Galesburg Register-Mail from Galesburg, Illinois on September 25, 1963 · Page 34
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Galesburg Register-Mail from Galesburg, Illinois · Page 34

Galesburg, Illinois
Issue Date:
Wednesday, September 25, 1963
Page 34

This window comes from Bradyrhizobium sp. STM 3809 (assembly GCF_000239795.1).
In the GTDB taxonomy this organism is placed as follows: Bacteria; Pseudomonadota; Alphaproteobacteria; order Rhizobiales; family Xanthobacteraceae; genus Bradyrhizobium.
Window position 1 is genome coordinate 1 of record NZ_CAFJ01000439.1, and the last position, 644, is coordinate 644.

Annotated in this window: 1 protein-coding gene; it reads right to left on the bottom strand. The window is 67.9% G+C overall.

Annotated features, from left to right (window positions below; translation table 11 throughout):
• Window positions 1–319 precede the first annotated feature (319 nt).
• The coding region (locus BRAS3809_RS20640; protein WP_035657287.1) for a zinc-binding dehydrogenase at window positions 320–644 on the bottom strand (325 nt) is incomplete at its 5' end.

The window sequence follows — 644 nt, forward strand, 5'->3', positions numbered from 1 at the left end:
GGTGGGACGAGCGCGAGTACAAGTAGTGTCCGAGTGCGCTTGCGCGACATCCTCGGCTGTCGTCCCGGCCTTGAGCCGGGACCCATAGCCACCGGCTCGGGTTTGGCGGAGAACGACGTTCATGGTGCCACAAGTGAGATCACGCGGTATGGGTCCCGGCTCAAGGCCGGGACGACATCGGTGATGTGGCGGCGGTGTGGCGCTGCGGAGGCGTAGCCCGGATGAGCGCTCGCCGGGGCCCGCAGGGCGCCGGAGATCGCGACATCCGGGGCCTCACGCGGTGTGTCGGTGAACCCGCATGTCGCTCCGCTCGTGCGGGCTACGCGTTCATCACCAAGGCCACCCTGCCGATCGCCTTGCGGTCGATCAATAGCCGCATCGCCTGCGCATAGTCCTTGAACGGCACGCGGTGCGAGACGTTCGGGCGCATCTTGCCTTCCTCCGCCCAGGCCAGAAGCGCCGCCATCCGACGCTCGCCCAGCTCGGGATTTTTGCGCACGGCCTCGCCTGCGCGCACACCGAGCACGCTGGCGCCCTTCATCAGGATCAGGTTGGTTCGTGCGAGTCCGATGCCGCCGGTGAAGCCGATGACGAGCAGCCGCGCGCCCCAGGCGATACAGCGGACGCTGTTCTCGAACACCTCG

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_r _ . L-. j JJI-KI •• J 4 J -"J-. 34 Galesburg Register-Moil I Wed. y Sept. 25,1963 Games on Front NEW YORK (UPI) - The odds- oddsmakers made quotations, being picked by 29 points over Tiilane. makers are predicting several extremely close games on the college football front Saturday. Five teams are favored by a single point. They are Columbia over Brown, Tennessee over Auburn, Nebraska over Minnesota, Rice over LSU, and Oregon over Stanford. Southern California, the defending national champion, Is only a three-point choice over Oklahoma in their nationally televised game. The odds on other major games by sections; East: Cornell 5 6ver Colgate, Pitt 7 over Washington, West Virginia 7 over Boston Univ., Princeton 8 over Rutgers, Penn State 13 over UCLA, Army 20 over Cincinnati. South: Purdue 2 over Miami (Pla.), South Carolina 6 over Maryland. Florida State 6 over Wisconsin is picked by the same Texas Christian, Virginia Tech 7 margin over Notre Dame. | over Wake Forest, Florida 8 over Mississippi State, Georgia 9 over Vanclerbilt, Duke 10 over Virginia Mississippi 10 over Kentucky Georgia Tech 11 over C'cmson Navy 28 over William and Mary Midwest: Syracuse 2 over Kan j sas, Iowa State 6 over VMI, Mich i.aan 8 over SMU, Iowa 12 over Washington State, Ohio State 12 over Texas A&M, Illinois 12 over California, Michigan State 13 over North Carolina, Northwestern 16 Alabama is the "fattest" favorite in those games on which the Gunderson Sole U. S. Survivor NEWCASTLE,!: reland (AP) JoAnne Gunderson, 24-year-old j over Indiana. Curtis Cup golfer, today moved into the last 16 of the British Women's Amateur Golf Championship or. the sole American surviv- Southwest: Baylor 6 over Houston, Arkansas 7 over Missouri, Texas 22 over Texas Tech. Miss Gunderson, now of Providence, R.I., defeated Margaret Nichol of England, 6 and 5, in the third round. Two other United States women —Judy Bell of Colorado Springs, Colo., and Mrs. Anne Stranahan of Toledo, Ohio — lost their third round matches. Julia Greenhalgh of Britain, recent winner of the New Zealand title defeated Miss Bell 1 up and Irish champion Philomena Garvey knocked out Mrs. Stranahan, 2 and 1. The fourth round will be played this afternoon. Plan Overseas Tour CHICAGO (UPI) - The Harlem Globetrotters will leave Nov. 21 for a basketball tour that will cover 15 countries. The all-Negro team opens its 4^-month schedule in Lisbon, Portugal, and then will travel to Africa and the Far East before returning to Chicago April 18. Busy Gal INDIO, Calif. (UPD-Women's professional golfer Beverly Hanson keeps busy when she isn't on the tour by devoting her time to music, ice skating and playing bridge. She is a graduate of the University of North Dakota where she majored in journalism. READ THE CLASSIFIEDS! ANNOUNCEMENT Doctor J. C. Redington 405 Bank o! Galesburg Will rttln from Medical Practice October lit., 1913. AU bUU payable at above oitlce by October lit., 1963. Hunters May Have New Game Bird ELKO, Nev. (NEA)—American sportsmen will have an entirely new game bird Jto add to their bags if an experiment being carried on in Nevada is successful. The bird is the Himalayan snow partridge. Nineteen mature birds have been released in the Ruby Mountains of Elko County. Only a few Americans have seen the species and those viewed it in its native habitat, the Himalayan region of Tibet and India. Its size—mature birds range between six and eight pounds as contrasted to the chukar's pound and one-half—reputation as table fare and hunter-challenging habits will make it a most desirable game bird if it takes hold. Not much is known about the life history of the Himalayan snow. It probably will occupy only the highest and most remote areas and apparently feeds somewhat like the chukar, taking grass shoots, seeds and some insects. It is supposed to be a spring breeder. The Indo-Chinese border conflict was only one of the obstacles in the way of transplanting the new species from Hunza. They were taken over treacherous high mountain passes of the Hindu Kush to Gilgit, Pakistan. From there they were flown, by stages, to Nevada. They made the last lap of their journey in U. S. Air Force helicopters. Six of the 36 which originally left Hunza died en route. READ THE WANT ADS! ft i 3 i base hull White Sox vs. Orioles ROYAL CAGERS—Coach Jack McMahan fright) of the Cincinnati cither Roberston or Lucas has appeared in Galesburg and the first Royals is pictured above with two of the games most publicized of the pre-season games for the Royals. Tickets are still available players, Oscar (Big O) Robertson and Jerry Lucas. Cincinnati at the American Legion Home, Hawthorne Drugs, Legrand*s Serv- plays the St. Louis Hawks in a pre-season exhibition game Friday ice and the Bowlers Inn. Tip off time Friday is 8:30. night at the Galesburg High School gym. It will be the first time Chuck Conerly Not Involved Former Giant Star Cleared Of Any Hint of Gambling mm h * - I F ' ft-;- y.-. CLARKSDALE, Miss. (AP) Old quarterback Charley Conerly, cleared by the National Football League of any wrongdoing in financial dealings with accused gambler Maurice Lewis, repeated today he knew Lewis only as a successful businessman and still considered him his friend. At the same time, he struck out at first published accounts of the one-sided and based upon incomplete information. "The whole thing probably wouldn't have happened if they'd have asked my side of the story," the 42-year-old former New York Giants star said in reference to disclosures last Friday that he had accepted five checks from Lewis in 1961 and 1962 totaling $9,575. transactions, claiming they were "But they went ahead and print *""" "" " — • 1 a, GHS-Canton Ducats on Sale General admission (adult and eU^^T^"^ Udent) tickets for rh* finlochtit-rr. ^ ...... . ? J u *>" 1 1X1 ed it. Actually, it was more a misunderstanding than anything else — but it was real embarrassing to me and my wife." NFL Commissioner student) tickets for the Galesburg- Canton high school football game here Saturday night are now on sale at LeGrand's Service Station (Public Square) until 6 o'clock on the day of the game. Those who purchase their tickets in advance are to enter Lombard Field by way of the southwest gate. Tickets also will be on sale at 7 p.m. at Lombard Field the evening of the game. Firing Matches At New Windsor CHAIRMAN—This is how Whitey Ford will look to the Brooklyn Dodgers in the first game of the World Series. The New York Yankees call their highest career wonaad -kst percentage pitcher NEW WINDSOR-T wenty- eight entries from three states took part in four matches at the Rivoli Rifle-Pistol High Power Range at New Windsor Sunday. Strong winds made the competi- 1 ™ent Jan. 8." tion more difficult but also more ^ - 0 — New York that the league's investigation of Conerly's transactions with Lewis, a Memphis developer, determined the dealings involved repayment of loans and had no connection with gambling, Rozelle said his chief investigator, Jim Hamilton, had returned with copies of checks and records that supported Conerly's contention that he had loaned money to Lewis as a friend in need. Hamilton reported that interviews with 15 businessmen and law enforcement officials in Clarksdale and Memphis had established that "they had never heard of Lewis having an interest in anything other than normal business activities until his indict- Snes Dallas Club DALLAS, Tex. (UPI) - A $12,000 suit against the Dallas club of the National Football League has been filed by former Cowboy tackle Kenneth Frost. In the suit, Frost charged he was injured on Oct. 1, 1962, in a game with the Los Angelos Hams i and has been unable to play in regular season competition because of his damaged right knee. Frost contends he should be paid $10,000 for the 1963 season and $2,000 for an operation. Record SEATTLE. Wash. (UPI)-Ruth Jessen, a member of the women 's professional golf tour since 1956, holds the course record of 65 for the Redmond (Wash.) course— a feat she accomplished while still in high school. interesting. Frank Baldwin of Oak Pork won three out of four of the matches while Barrett Overmeyer of Racine, Wis. won the service rifle match. READ THE WAN f l ADS! 'The Chin' OAKMONT, Pa. (UPI) —Lew Worsham is known on the professional golf circuit as "The Chin." The name was given to him when he beat Sam Snead on the final hole for the 1947 Open title in a tense 18-hole playoff. Finishes Third FREEHOLD, N, J. (UPI)-Ber- valdo, a 2-year-old pacer partly owned by golf star Jack Nicklaus, finished third in his first start for his new owners at Freehold Raceway Tuesday. Nicklaus, who has earned over $100,000 on this year's pro tour, shared in a slim $96 award for Bervaldo's third-place finish. Lewis was indicted by the Stark County, Tenn., grand jury on football gambing charges and is awaiting trial. The Memphis Press-Scimitar disclosed last Friday in a copyright story that five checks from Lewis to Conerly turned up during recent bankruptcy proceedings, Sooners Picks USC to Top Notre Dame over Badgers A n THE SOUND CITIZEN MOO ON YOUR DIAl By HAKOLD CLAASSEN NEW YORK (AP) - There's a great deal of difference between a touchdown and a louchback. But i this corner was totally confused on 15 of 45 decisions in last week's n "v :•. ! • • > >l! inaugural and is handicapped by a .667 average heading into this week's predictions. With that burden, here are this week's winners: Southern California over Oklahoma: Equip your television set with a shatterproof screen tor this meeting of the nation's No. 1 and 2 teams. The Trojans' Four Busy Bees—Beathard, Brown, Bedsole and Bame—will squeak throush over the Sooners' Jim Grisham. Alabama over Tulane: The f lu- lane losing streak goes on and on and on. Joe Naxnath. Alabama which suffered huge graduation losses, needs another month to be- i quarterback, is the reason. Texas over Texas Tech: Tech surprised last week with its vie- come solid, tory over Washington State but ii Georgia Tech over Clemson: the Raiders win tins one it will Clemson lias nothing to compare with the BiHv Lothridge-and Rillv Martin combination of the Engineers. Pittsburgh over Washington: It is hard to believe that the mighty Huskies of the Pacific Northwest could lose two in a row, but the coin came up heads. Penn State over UCLA: Coach OWii Athl Di EAST GREENWICH, R.I. (JPI) —John A, (Daff) Gammons, who had a brief career as an outfielder with Boston of the National League in 1901, died Tuesday at the age of 87. Gammons also played college and professional football and was Rhode Island state golf champion in 1924. Navy over William & Mary: All those off-season rumors about the Middie powerhouse turned out to be true in the 51-7 slaughter ot West Virginia—there actually are 10 other starters in Navy line-up besides Roger Staubach. Northwestern over Indiana: Tom Myers decides. Notre Dame over Wisconsin: Going against the odds but in the belief that the Irish will go all out in their effort to start new coach Hugh Devore off on a winning season. Arkansas over Kip Engle's Lazy Z offense isn't lazy at all. Minnesota over Nebraska; Minnesota still has Carl EUer as the bulwark of its line. Princeton over Rutgers: These two teams started it all. back in * - +. - - . ¥ + n a > r I n i 4 * v I •in - - + * L +• 8&m INSUMNC! BUD NELSON 7 W Main 343-4816 r Missou neighborhood brawl that will ha national repercussions. Missouri. 1 A 1869. But this time tul'tndc Cos- 8TATC FARM mo Iacavazzi is in the Tiger lineup 1 -T-_ JJI - • - • May Re NEW YORK (UPI) - Although for defensive back Eddie Dove the West Coast has been a stimu- and a future draft choice. Guglielmi a trip to San Francis co may well signify the end of a professional football career. Guglielmi, 29-year-old former All - America quarterback from Notre Dame, was traded Tuesday by the New York Giants to the San Francisco Forty Niners Cleveland Has Fewest Fans Since 1946 lant to Americans since the Gold But Guglielmi may not report Rush days of 1849, for Ralph \ to the Forty Niners. After shut' tling around the National Football League for six years as a high- salaried reserve, he is entertaining serious thoughts of retirement. Guglielmi is the vice president of ao insurance company in Washington where he broke into pro ball with the Redskins, and "being all the way on the other end of the coast from my insurance business for four months may not be worth it,'* he said Tuesday night. However, Jack Mira. president of the Giants, said, "As far as CLEVELAND •The Cleveland Indians closed out their ; \ know Ralph is on his way to the coast, but he may have 1963 home season Tuesday night and announced the lowest season attendance since 1945. It was hinted a move would be considered if an improvement were not noted next season. The Tribe finished with a home attendance of 562,507, lowest since the 558,182 who turned out 18 years ago. Last year 716,076 fans attended the home games. Gabe Paul. Indians president and general manager, conceded the club had "taken a good beating financially this year." But he added, "We have a pretty solid group of owners and they're not the kind of people who flinch." However, Paul, who is the majority stockholder, indicated the owners would have to start talking about a move unless the attendance showed signs of picking up next season. READ THE CLASSIFIEDS! changed his mind. 1 ' After four years with the Redskins, Guglielmi moved on to the St. Louis Cardinals, who subsequently peddled him to the Giants in a trade for halfback Bill Triplett. Although Guglielmi was with the New York team last year, he saw little action. San Francisco, which has lost its first two NFL contests after losing all five of its exhibition games, needed a back-up quarterback for John Brodie. Sam Etcheverry, the old pro who was signed two weeks ago, couldn't do the job and was released by the Forty Niners earlier Tuesday along with halfback Bob Gaiters, a former Giant. L'L OPEN BOWLING TONITE 8:45 P.M. T. • L 1576 N Henderson St. Ph 342-6171 i 4 ' More people qualify for i • • Now with the new instalment loan law in effect, more families than ever before can get larger loans from Household Finance. Get up to $5000 to help you buy a better car, pay for home repairs or remodeling, consolidate bills and instalment contracts, or for any good purpose. If you need a large loan ... borrow with confidence from the company backed by 85 years of responsible money service—HFC. BORROW UP TO <5000 with up to 60 months to repay Cash Y «M G«| MONTHLY PAYMENT PLANS 48 paymts I Paymts $1000 2000 2500 3000 $36.94 $50.20 73.88 100.40 $74.96 92.35 125.50 89.95 110.83 150.60 5000 i $129.091149.92 1 184.71 1 251.00 Above payments include principal and charges on loans if paid on schedule, but do not include charges on Croup Life <fc Disability insurance HOUSEHOLD FIN orporation 209 Main St., above Kre$ge f $ PHONE: 342*4191 Hours: Monday thru Thursday 10 to 5—Friday 10 to 7 toam mad* to jar mm and trident % oj nearby towt